If You are 50 and Over, Make Getting Screened for Colorectal Cancer Your New Year’s Resolution
Oak Brook, Ill. – December 21, 2007 – As a new year approaches, the American Society for Gastrointestinal Endoscopy (ASGE) encourages all men and women age 50 and over to add getting screened for colorectal cancer to their list of New Year’s resolutions for 2008. Recent studies have confirmed that a majority of Americans who should be screened for colorectal cancer are not. Colorectal cancer is a preventable and treatable disease when caught in its early stages. If you are age 50 or over, talk to your doctor about the colorectal cancer screening method that is best for you.
Colorectal cancer almost always develops from abnormal growths, called polyps, in the colon or rectum. Screening through colonoscopy saves lives by detecting and removing the precancerous polyps before they become cancerous.
Colorectal cancer is the third most commonly diagnosed cancer in men and women and the second leading cause of cancer-related deaths in the United States, killing nearly 56,000 people each year. Many of those deaths could be prevented with earlier detection. The five-year relative survival rate for people whose colorectal cancer is treated in an early stage is greater than 90 percent. Unfortunately, only 39 percent of colorectal cancers are found at that early stage. Once the cancer has spread to nearby organs or lymph nodes, the five-year relative survival rate decreases dramatically.
ASGE screening guidelines recommend that, beginning at age 50, men and women at average risk for developing colorectal cancer should begin colorectal cancer screening. People with risk factors, such as a family history of colorectal cancer, should begin at an earlier age. Patients are advised to discuss their risk factors with their physician to determine when to begin routine colorectal cancer screening and how often they should be screened. Colonoscopy is a procedure which looks at the entire colon and plays a very important role in colorectal cancer prevention because it is the only method that is both diagnostic and therapeutic. Not only does colonoscopy view the entire colon, but it also removes polyps before they turn into cancer.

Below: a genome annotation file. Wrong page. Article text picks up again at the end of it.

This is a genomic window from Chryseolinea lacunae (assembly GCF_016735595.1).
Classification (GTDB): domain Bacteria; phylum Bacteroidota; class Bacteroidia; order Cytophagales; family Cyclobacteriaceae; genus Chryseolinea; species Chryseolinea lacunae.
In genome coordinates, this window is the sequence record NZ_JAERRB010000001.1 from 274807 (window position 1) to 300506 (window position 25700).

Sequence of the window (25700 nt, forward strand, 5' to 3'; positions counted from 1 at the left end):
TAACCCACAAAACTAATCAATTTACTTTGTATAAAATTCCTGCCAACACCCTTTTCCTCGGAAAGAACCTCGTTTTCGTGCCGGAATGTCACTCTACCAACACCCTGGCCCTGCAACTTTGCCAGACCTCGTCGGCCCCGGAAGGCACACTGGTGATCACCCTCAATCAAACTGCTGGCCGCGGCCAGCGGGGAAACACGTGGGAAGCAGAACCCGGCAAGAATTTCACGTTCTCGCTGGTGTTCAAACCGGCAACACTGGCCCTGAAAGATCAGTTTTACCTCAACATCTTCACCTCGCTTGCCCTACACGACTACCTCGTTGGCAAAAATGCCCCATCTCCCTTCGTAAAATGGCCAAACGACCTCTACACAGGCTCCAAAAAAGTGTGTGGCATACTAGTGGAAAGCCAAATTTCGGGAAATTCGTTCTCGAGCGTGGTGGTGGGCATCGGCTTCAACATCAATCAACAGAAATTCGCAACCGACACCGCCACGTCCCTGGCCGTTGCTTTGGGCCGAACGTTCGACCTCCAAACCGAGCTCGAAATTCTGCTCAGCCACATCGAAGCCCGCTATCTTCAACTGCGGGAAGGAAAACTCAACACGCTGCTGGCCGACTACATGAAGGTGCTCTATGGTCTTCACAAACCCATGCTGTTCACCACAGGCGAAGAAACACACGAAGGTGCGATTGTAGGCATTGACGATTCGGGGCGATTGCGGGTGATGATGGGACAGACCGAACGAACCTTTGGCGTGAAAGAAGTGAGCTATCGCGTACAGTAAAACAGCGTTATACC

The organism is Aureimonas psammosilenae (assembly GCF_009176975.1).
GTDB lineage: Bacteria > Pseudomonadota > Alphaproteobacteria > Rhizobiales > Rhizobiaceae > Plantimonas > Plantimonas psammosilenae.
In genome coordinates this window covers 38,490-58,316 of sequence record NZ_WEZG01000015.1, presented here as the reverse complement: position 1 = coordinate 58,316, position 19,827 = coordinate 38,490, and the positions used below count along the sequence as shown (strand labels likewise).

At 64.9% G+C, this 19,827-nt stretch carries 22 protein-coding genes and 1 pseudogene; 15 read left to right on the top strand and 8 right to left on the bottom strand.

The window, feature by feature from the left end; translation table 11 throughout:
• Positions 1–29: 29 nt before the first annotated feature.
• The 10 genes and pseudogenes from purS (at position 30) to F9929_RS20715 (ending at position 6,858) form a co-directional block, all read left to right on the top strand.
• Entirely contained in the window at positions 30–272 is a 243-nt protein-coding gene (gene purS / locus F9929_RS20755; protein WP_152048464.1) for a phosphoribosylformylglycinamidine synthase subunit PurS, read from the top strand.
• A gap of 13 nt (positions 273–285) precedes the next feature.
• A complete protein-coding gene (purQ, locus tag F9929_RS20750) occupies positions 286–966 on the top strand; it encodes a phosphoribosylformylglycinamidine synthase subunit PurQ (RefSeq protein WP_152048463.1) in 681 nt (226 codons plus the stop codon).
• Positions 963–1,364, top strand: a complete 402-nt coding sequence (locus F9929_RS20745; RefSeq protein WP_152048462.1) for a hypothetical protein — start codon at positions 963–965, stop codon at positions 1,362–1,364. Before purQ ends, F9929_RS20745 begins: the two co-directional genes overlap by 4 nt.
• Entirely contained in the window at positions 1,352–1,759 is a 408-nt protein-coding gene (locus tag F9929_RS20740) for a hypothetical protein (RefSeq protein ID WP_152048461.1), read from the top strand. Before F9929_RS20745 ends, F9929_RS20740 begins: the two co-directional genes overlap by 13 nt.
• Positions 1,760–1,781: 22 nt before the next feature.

Colorectal cancer can be present in people without symptoms, known family history, or predisposing conditions, such as inflammatory bowel disease.
While common in other benign conditions, the following symptoms might indicate colorectal cancer:
- Unexplained change in bowel habits
- Unexplained weight loss
- Blood in the stool
- Unexplained anemia
If you experience any of these symptoms, you should consult your doctor.
For more information about colorectal cancer screening or to find a qualified physician, visit ASGE's colorectal cancer awareness Web site at www.screen4coloncancer.org
About the American Society for Gastrointestinal Endoscopy
Founded in 1941, the mission of the American Society for Gastrointestinal Endoscopy is to be the leader in advancing patient care and digestive health by promoting excellence in gastrointestinal endoscopy. ASGE, with more than 10,000 physician members worldwide, promotes the highest standards for endoscopic training and practice, fosters endoscopic research, recognizes distinguished contributions to endoscopy, and is the foremost resource for endoscopic education. Visit www.asge.org and www.screen4coloncancer.org for more information.
About Endoscopy Endoscopy is performed by specially-trained physicians called endoscopists using the most current technology to diagnose and treat diseases of the gastrointestinal tract. Using flexible, thin tubes called endoscopes, endoscopists are able to access the human digestive tract without incisions via natural orifices. Endoscopes are designed with high-intensity lighting and fitted with precision devices that allow viewing and treatment of the gastrointestinal system. In many cases, screening or treatment of conditions can be delivered via the endoscope without the need for further sedation, treatment or hospital stay.